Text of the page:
Saturday, 22 September 2018

Taiwan 26th March 2018

On our last full day in country we birded back up in the hills in the general area of the Huisun Forest Area and the Hehuanshan National Forest Recreation Area. This was the highest we reached during our Taiwan trip at around the 3,000 metres mark. It was unsurprisingly rather chilly up there and there was some snow on the ground on the surrounding peaks. It was here that we found a few of the species that are only really found at the highest elevations in Taiwan such as the Eurasian Wren and Alpine Accentor.
Lifers for the day included Brown Dipper, Asian House Martin, Taiwan Wren-Babbler, White-browed Shortwing, Siberian Rubythroat and Eastern Buzzard. The Wren-Babbler and the Shortwing were both excellent species to get as they take a significant amount of time to see properly. We had encountered both species on call previously on the trip and a few had been lucky to get short views of each. I had given up hope on seeing either and it was equally satisfying to get the Wren-Babbler as this was the last of our targeted endemics for the trip. The Shortwing like many of the other distinctive Taiwan subspecies are a possible likely split in the future. The Rubythroat was incredibly brief and I was about the only one to get onto it other than our guide. We had heard several during the trip but none showed.

Eastern Buzzard

Eastern Buzzard

Eastern Buzzard

Eastern Buzzard

Eastern Buzzard

Crested Goshawk
White-tailed Robin

White-tailed Robin
White-whiskered Laughingthrush

White-whiskered Laughingthrush

White-whiskered Laughingthrush

White-whiskered Laughingthrush

White-whiskered Laughingthrush

Eurasian Wren subspecies taivanus.

Eurasian Wren subspecies taivanus.

Eurasian Wren subspecies taivanus.

Coal Tit subspecies ptilosus.

Coal Tit subspecies ptilosus.

Alpine Accentor subspecies fennelli.

Alpine Accentor subspecies fennelli.

Alpine Accentor subspecies fennelli.

Alpine Accentor subspecies fennelli.
Male Fire-breasted Flowerpecker

Female Fire-breasted Flowerpecker

Taiwan Barwing

Collared Bush Robin

Collared Bush Robin

Flamecrest

Flamecrest

Flamecrest

Flamecrest

Tuesday, 18 September 2018

Taiwan 25th March 2018

Looks like I let the blog slip yet again. I'm going to try to throw up the last of the Taiwan pics as soon as possible. I was just in Cyprus two weeks ago and have plenty of shots from that trip as well. Quite on the homefront here so far with the only recent good bird being an adult American Golden Plover at Omey Strand.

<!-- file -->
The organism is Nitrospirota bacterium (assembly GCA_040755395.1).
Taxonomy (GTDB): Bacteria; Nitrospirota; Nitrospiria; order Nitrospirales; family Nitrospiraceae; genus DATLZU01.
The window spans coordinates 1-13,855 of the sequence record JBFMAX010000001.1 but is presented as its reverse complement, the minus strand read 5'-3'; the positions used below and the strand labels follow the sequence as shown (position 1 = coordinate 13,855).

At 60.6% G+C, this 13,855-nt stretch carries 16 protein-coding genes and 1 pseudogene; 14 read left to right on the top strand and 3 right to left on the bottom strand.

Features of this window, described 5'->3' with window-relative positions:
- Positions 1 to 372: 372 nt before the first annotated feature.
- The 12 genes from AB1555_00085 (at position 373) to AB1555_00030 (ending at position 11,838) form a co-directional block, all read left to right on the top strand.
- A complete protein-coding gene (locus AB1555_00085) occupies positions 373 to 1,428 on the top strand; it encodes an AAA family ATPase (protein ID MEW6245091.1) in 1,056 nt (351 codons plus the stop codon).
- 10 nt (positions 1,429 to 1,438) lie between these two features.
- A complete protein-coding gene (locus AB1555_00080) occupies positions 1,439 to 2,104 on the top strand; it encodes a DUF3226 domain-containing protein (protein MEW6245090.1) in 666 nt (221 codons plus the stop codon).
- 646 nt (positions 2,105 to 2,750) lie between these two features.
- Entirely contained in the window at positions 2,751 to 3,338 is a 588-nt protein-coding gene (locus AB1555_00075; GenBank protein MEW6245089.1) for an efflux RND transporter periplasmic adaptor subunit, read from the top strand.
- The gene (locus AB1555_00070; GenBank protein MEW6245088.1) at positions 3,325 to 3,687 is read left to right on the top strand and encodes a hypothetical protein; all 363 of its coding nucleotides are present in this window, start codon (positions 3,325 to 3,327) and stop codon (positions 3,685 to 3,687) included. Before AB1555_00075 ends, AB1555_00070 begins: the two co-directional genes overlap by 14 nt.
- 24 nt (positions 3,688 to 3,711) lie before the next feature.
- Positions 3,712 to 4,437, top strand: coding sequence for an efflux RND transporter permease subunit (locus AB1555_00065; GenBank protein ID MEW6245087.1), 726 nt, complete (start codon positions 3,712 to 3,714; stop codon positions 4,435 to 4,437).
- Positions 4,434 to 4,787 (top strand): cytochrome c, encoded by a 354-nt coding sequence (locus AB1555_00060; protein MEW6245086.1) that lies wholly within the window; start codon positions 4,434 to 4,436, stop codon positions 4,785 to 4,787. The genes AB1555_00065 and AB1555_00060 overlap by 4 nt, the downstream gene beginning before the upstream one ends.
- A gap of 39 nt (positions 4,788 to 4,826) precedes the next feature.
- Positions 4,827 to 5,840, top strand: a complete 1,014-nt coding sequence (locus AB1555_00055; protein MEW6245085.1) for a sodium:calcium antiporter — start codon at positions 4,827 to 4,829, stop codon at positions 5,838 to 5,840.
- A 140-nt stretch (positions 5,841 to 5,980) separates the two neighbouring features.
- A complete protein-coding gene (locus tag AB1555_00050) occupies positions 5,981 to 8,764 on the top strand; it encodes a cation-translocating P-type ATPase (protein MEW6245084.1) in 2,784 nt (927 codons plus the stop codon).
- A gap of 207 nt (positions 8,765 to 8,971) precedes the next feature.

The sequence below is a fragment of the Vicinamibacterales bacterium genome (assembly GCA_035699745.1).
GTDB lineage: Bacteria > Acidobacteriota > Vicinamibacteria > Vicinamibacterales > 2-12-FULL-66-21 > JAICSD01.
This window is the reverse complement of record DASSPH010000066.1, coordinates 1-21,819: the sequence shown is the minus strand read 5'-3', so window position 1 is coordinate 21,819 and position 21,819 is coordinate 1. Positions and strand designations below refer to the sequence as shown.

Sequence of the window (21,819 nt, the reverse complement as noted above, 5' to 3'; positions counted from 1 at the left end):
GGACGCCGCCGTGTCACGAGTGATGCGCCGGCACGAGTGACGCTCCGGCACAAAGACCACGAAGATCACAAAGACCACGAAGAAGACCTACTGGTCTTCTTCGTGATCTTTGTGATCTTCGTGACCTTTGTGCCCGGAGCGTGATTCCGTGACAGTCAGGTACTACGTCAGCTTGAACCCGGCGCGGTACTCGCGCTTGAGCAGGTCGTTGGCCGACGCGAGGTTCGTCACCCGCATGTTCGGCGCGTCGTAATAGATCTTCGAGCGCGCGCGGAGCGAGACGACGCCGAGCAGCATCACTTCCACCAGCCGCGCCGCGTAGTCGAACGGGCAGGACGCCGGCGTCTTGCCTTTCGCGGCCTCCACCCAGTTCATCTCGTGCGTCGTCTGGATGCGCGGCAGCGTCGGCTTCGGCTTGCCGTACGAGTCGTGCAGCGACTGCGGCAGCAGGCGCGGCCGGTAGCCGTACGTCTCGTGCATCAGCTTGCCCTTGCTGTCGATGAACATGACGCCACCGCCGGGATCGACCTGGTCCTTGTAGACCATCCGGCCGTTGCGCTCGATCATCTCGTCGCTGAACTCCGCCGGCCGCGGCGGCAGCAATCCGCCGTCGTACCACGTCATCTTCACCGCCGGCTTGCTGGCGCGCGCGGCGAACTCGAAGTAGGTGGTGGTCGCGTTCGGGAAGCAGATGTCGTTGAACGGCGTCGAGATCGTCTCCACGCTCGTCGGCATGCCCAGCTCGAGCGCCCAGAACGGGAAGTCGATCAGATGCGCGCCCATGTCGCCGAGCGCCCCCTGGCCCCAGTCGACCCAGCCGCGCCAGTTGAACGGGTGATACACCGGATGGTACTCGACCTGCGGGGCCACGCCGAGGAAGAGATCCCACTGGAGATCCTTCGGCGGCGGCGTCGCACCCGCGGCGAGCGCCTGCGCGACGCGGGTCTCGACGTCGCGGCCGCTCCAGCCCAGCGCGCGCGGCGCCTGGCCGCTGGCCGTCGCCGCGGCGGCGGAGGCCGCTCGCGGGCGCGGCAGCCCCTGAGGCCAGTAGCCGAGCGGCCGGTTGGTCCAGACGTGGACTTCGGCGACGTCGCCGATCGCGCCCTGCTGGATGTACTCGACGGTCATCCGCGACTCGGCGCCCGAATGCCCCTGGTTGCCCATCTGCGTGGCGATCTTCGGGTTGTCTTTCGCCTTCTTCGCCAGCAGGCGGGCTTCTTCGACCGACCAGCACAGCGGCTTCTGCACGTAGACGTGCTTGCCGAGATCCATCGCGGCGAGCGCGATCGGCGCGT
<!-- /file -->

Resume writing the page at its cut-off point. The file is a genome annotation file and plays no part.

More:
Back to Taiwan. We spent the first half of 25th March around the Zengwun Estuary which is one the main areas for wintering Black-faced Spoonbills which we saw good numbers of. The estuary and adjacent shrimp ponds proved to quite good for waders. I managed to tick my first ever Long-toed Stint here. I spotted one bird resting on a dyke immediately adjacent to the bus. It quickly flew off before I managed to get any shots. Other notable waders seen in the area included a small distant flock of Great Knot, Pacific Golden Plover, Greater Sand Plover, Curlew Sandpiper, Red-necked Stint and Marsh Sandpiper. In all we recorded nineteen species of waders here. Another unexpected surprise was a single Chinese Egret. Easily overlooked amongst the local Little Egrets. This species is listed as Vulnerable by the ICUN and the global population numbers no more than 3,200 individuals.

No new endemics for the day but I did have the following four lifers - Chinese Egret, Long-toed Stint, White-shouldered Starling and Black-faced Bunting.

Black-faced Spoonbill

Black-faced Spoonbill

Black-faced Spoonbill

Black-faced Spoonbill

Black-faced Spoonbill

Black-faced Spoonbill

Black-faced Spoonbill
Chinese Egret

Chinese Egret

Chinese Egret

Chinese Egret

Chinese Egret

Chinese Egret

Little Egret
Black-crowned Night Heron

Green Sandpiper
White-shouldered Starling with a Red Turtle Dove.

Light-vented Bulbul

Brown Shrike

Javan Myna
Pacific Swallow

Pacific Swallow

Pacific Swallow

Male Plumbeous Redstart

Male Plumbeous Redstart

Female Plumbeous Redstart

White Wagtail leucopsis

White Wagtail leucopsis

White Wagtails subspecies leucopsis (top) and ocularis (below).

White Wagtail subspecies ocularis

White Wagtail subspecies ocularis